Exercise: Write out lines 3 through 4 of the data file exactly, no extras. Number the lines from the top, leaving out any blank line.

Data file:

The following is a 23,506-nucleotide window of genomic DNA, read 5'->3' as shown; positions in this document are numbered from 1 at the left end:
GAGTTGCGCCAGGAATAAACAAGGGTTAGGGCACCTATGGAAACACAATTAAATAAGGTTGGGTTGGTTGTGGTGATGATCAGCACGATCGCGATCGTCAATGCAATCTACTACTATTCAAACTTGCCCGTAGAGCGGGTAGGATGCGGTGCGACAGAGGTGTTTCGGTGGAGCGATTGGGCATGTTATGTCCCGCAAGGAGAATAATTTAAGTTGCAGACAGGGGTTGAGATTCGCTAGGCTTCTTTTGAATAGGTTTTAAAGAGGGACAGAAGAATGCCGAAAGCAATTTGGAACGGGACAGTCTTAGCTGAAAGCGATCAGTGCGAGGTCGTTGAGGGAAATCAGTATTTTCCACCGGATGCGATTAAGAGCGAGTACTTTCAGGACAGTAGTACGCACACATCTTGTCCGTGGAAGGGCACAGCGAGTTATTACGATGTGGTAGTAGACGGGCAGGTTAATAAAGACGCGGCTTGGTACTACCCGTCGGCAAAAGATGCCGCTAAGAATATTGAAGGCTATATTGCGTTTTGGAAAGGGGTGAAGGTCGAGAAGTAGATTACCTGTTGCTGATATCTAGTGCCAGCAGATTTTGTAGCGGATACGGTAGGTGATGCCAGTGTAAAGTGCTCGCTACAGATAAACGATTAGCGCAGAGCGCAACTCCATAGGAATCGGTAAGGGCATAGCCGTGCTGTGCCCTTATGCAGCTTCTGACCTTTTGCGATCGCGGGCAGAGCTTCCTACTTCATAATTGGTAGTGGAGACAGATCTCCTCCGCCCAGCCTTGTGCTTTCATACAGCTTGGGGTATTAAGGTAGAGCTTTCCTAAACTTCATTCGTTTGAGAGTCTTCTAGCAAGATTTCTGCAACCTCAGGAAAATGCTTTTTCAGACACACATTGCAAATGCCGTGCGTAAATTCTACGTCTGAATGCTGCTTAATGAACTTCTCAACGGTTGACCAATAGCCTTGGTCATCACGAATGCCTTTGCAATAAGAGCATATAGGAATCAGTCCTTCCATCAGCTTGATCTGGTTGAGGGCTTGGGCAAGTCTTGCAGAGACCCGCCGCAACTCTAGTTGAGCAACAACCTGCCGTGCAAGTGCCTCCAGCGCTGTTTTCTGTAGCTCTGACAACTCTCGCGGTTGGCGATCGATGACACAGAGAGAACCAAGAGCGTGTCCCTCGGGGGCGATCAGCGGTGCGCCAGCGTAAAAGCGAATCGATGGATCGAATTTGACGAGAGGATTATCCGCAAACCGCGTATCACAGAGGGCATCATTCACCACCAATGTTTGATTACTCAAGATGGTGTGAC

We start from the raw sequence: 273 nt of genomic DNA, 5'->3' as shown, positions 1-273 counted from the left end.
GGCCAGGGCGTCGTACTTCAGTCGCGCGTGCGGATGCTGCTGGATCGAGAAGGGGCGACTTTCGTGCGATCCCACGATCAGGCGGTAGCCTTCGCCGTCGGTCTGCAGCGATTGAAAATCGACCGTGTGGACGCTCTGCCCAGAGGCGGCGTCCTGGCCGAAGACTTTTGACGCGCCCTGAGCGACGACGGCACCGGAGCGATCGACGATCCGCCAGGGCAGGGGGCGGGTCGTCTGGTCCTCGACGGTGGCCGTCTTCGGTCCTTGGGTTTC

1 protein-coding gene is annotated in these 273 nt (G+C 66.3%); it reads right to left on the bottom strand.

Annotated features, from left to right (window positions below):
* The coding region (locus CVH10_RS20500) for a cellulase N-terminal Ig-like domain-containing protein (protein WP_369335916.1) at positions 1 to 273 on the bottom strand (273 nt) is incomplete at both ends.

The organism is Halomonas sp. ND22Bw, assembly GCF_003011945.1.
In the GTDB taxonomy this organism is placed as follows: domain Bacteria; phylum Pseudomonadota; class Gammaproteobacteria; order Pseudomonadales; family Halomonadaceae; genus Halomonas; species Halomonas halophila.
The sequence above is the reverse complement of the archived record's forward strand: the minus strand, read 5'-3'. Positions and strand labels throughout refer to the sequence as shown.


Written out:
We start from the raw sequence: 273 nt of genomic DNA, 5'->3' as shown, positions 1-273 counted from the left end.
GGCCAGGGCGTCGTACTTCAGTCGCGCGTGCGGATGCTGCTGGATCGAGAAGGGGCGACTTTCGTGCGATCCCACGATCAGGCGGTAGCCTTCGCCGTCGGTCTGCAGCGATTGAAAATCGACCGTGTGGACGCTCTGCCCAGAGGCGGCGTCCTGGCCGAAGACTTTTGACGCGCCCTGAGCGACGACGGCACCGGAGCGATCGACGATCCGCCAGGGCAGGGGGCGGGTCGTCTGGTCCTCGACGGTGGCCGTCTTCGGTCCTTGGGTTTC